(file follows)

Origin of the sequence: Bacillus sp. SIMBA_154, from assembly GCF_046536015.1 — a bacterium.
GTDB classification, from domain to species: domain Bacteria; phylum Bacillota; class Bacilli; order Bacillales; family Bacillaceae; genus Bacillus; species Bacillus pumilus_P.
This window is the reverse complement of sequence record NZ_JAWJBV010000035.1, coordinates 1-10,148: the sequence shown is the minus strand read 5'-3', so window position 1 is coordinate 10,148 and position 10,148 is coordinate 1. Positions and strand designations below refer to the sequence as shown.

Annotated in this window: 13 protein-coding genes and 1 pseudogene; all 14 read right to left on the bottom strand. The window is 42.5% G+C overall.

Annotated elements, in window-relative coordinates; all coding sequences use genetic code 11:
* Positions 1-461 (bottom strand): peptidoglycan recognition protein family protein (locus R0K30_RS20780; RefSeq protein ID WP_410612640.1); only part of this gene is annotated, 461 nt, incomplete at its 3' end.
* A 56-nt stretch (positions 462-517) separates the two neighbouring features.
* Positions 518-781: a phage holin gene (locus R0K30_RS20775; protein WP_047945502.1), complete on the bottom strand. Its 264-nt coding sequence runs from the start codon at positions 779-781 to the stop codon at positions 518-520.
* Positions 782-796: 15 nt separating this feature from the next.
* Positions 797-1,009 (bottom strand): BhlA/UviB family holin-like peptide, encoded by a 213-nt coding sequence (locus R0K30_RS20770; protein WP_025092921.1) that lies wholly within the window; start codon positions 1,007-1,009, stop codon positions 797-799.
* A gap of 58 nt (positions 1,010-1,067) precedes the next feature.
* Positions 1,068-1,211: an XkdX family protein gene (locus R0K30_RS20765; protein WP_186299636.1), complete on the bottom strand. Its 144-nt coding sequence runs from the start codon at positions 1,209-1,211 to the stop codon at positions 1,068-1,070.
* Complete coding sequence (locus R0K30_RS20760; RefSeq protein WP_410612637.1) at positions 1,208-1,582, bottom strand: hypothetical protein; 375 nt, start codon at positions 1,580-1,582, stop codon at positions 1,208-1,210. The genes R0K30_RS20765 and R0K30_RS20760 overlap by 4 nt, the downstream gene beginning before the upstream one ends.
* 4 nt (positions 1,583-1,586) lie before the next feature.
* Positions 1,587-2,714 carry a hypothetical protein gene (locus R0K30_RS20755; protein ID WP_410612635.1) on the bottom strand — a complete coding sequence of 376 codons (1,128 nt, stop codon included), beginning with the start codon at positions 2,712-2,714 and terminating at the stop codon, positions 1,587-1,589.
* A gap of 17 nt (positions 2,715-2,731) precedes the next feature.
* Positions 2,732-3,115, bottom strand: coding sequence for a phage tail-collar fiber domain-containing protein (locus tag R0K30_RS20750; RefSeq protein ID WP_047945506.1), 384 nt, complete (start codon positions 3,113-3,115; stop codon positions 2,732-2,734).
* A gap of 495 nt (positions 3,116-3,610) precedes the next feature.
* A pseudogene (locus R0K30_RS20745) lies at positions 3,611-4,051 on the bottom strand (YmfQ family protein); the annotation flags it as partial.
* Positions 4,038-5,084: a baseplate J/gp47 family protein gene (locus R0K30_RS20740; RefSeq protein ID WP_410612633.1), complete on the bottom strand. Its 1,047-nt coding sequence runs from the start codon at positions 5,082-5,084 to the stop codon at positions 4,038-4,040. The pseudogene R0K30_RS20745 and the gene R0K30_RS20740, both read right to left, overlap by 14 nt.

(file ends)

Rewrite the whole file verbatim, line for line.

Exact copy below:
Origin of the sequence: Bacillus sp. SIMBA_154, from assembly GCF_046536015.1 — a bacterium.
GTDB classification, from domain to species: domain Bacteria; phylum Bacillota; class Bacilli; order Bacillales; family Bacillaceae; genus Bacillus; species Bacillus pumilus_P.
This window is the reverse complement of sequence record NZ_JAWJBV010000035.1, coordinates 1-10,148: the sequence shown is the minus strand read 5'-3', so window position 1 is coordinate 10,148 and position 10,148 is coordinate 1. Positions and strand designations below refer to the sequence as shown.

Annotated in this window: 13 protein-coding genes and 1 pseudogene; all 14 read right to left on the bottom strand. The window is 42.5% G+C overall.

Annotated elements, in window-relative coordinates; all coding sequences use genetic code 11:
* Positions 1-461 (bottom strand): peptidoglycan recognition protein family protein (locus R0K30_RS20780; RefSeq protein ID WP_410612640.1); only part of this gene is annotated, 461 nt, incomplete at its 3' end.
* A 56-nt stretch (positions 462-517) separates the two neighbouring features.
* Positions 518-781: a phage holin gene (locus R0K30_RS20775; protein WP_047945502.1), complete on the bottom strand. Its 264-nt coding sequence runs from the start codon at positions 779-781 to the stop codon at positions 518-520.
* Positions 782-796: 15 nt separating this feature from the next.
* Positions 797-1,009 (bottom strand): BhlA/UviB family holin-like peptide, encoded by a 213-nt coding sequence (locus R0K30_RS20770; protein WP_025092921.1) that lies wholly within the window; start codon positions 1,007-1,009, stop codon positions 797-799.
* A gap of 58 nt (positions 1,010-1,067) precedes the next feature.
* Positions 1,068-1,211: an XkdX family protein gene (locus R0K30_RS20765; protein WP_186299636.1), complete on the bottom strand. Its 144-nt coding sequence runs from the start codon at positions 1,209-1,211 to the stop codon at positions 1,068-1,070.
* Complete coding sequence (locus R0K30_RS20760; RefSeq protein WP_410612637.1) at positions 1,208-1,582, bottom strand: hypothetical protein; 375 nt, start codon at positions 1,580-1,582, stop codon at positions 1,208-1,210. The genes R0K30_RS20765 and R0K30_RS20760 overlap by 4 nt, the downstream gene beginning before the upstream one ends.
* 4 nt (positions 1,583-1,586) lie before the next feature.
* Positions 1,587-2,714 carry a hypothetical protein gene (locus R0K30_RS20755; protein ID WP_410612635.1) on the bottom strand — a complete coding sequence of 376 codons (1,128 nt, stop codon included), beginning with the start codon at positions 2,712-2,714 and terminating at the stop codon, positions 1,587-1,589.
* A gap of 17 nt (positions 2,715-2,731) precedes the next feature.
* Positions 2,732-3,115, bottom strand: coding sequence for a phage tail-collar fiber domain-containing protein (locus tag R0K30_RS20750; RefSeq protein ID WP_047945506.1), 384 nt, complete (start codon positions 3,113-3,115; stop codon positions 2,732-2,734).
* A gap of 495 nt (positions 3,116-3,610) precedes the next feature.
* A pseudogene (locus R0K30_RS20745) lies at positions 3,611-4,051 on the bottom strand (YmfQ family protein); the annotation flags it as partial.
* Positions 4,038-5,084: a baseplate J/gp47 family protein gene (locus R0K30_RS20740; RefSeq protein ID WP_410612633.1), complete on the bottom strand. Its 1,047-nt coding sequence runs from the start codon at positions 5,082-5,084 to the stop codon at positions 4,038-4,040. The pseudogene R0K30_RS20745 and the gene R0K30_RS20740, both read right to left, overlap by 14 nt.